In a black tinsel hung room that resembles a warped Anti-Claus grotto, Santa is nowhere to be seen. Instead Cold Pumas are going hell for leather with guitars that sound like sticking your head in a washing machine and pressing fast-spin cycle. They have vocals so smothered in everything that it’s impossible to hear any words – this is the sound of the lo-fi garage-punk scene if the garage was built in an echoing cave. “Have we got any bass coming through this?” their lead singer questions pointing to the stage monitors - technicalities are obviously not the bands strong point. Extra plus points for their composed clattering drummer who resembles a fine English gent going for a run, complete with hooped vest, white shorts and a fashionably vintage moustache. Despite the noise, the bands repetitive riffs are infectious, like scratching an itch and enjoying the moment. It’s no surprise that by the time they finish the audience resembles a nodding dog.
Breaking More Waves recently blogged Idiot Glee (pictured) also has a back to basics approach, but his sound is more mannered - reverb washed monastic vocals, Bontempi-esque down tempo beats and end of the pier cabaret organ sounds combine to make something that grows into something quite tender and sadly soulful. His keyboard stand is an old circular wooden table with a broken shelf on top of it, completing the D-I-Y aesthetic. As he plays it becomes apparent that for such a young man there’s little energy on stage, his personality seeming to reflect his maudlin songs. Looped and layered vocals wrap around each other as his plodding slow burning set gently simmers. A cover version of Bill Withers Ain’t No Sunshine is the highlight – a hymn of slow burning beautiful dreariness that almost morphs into a dub jam by the end.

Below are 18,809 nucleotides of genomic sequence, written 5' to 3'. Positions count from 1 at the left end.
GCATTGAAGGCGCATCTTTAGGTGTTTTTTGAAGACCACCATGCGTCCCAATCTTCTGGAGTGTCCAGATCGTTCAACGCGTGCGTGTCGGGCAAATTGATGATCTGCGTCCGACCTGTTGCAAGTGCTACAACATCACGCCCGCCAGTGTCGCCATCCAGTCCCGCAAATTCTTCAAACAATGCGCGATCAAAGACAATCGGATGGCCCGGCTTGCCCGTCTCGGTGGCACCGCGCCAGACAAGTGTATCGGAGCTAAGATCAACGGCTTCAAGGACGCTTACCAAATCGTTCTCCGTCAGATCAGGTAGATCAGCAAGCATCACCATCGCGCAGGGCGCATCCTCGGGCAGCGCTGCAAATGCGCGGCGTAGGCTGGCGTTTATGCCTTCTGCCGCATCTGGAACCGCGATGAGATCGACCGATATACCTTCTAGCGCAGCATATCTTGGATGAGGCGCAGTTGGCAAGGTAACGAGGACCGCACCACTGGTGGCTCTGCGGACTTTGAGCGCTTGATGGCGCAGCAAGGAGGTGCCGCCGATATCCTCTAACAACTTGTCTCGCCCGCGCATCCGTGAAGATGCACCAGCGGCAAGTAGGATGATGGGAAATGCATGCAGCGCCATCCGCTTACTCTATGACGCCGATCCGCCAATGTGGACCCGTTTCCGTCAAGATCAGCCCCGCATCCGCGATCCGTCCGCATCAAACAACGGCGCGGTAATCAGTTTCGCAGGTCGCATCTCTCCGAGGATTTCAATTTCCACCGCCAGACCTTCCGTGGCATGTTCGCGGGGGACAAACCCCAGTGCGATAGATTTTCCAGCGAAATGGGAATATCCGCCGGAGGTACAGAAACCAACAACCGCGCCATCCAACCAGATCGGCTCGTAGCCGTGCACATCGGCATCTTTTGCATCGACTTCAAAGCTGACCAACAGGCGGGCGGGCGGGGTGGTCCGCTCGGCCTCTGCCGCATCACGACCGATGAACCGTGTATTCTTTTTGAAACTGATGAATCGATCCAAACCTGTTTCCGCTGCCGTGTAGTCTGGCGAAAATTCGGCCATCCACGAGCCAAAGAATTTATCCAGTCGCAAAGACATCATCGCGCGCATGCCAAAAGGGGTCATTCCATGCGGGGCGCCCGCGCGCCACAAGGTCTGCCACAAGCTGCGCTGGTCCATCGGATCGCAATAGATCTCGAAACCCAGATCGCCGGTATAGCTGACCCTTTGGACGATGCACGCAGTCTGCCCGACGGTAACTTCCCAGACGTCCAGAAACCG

By the time Canada’s Women (who also joined Idiot Glee for one song) arrive on stage the place is a sweatbox. If Santa was here he would have stripped down to his jingle bell undies and given out deodorants as presents. Women complete the lo-fi threesome, their multi-vocal twitchy jams being robust, propulsive, unmelodic and somewhat angular. Guitar parts nestle up and rub each other off, but there is never any climax. A word that is used a lot to describe Women a lot is drone, and it’s the drone and lack of real tunes that ensures their set is ultimately a test of endurance in the heat. Like Cold Pumas, Women are another itch – but this one isn’t as enjoyable.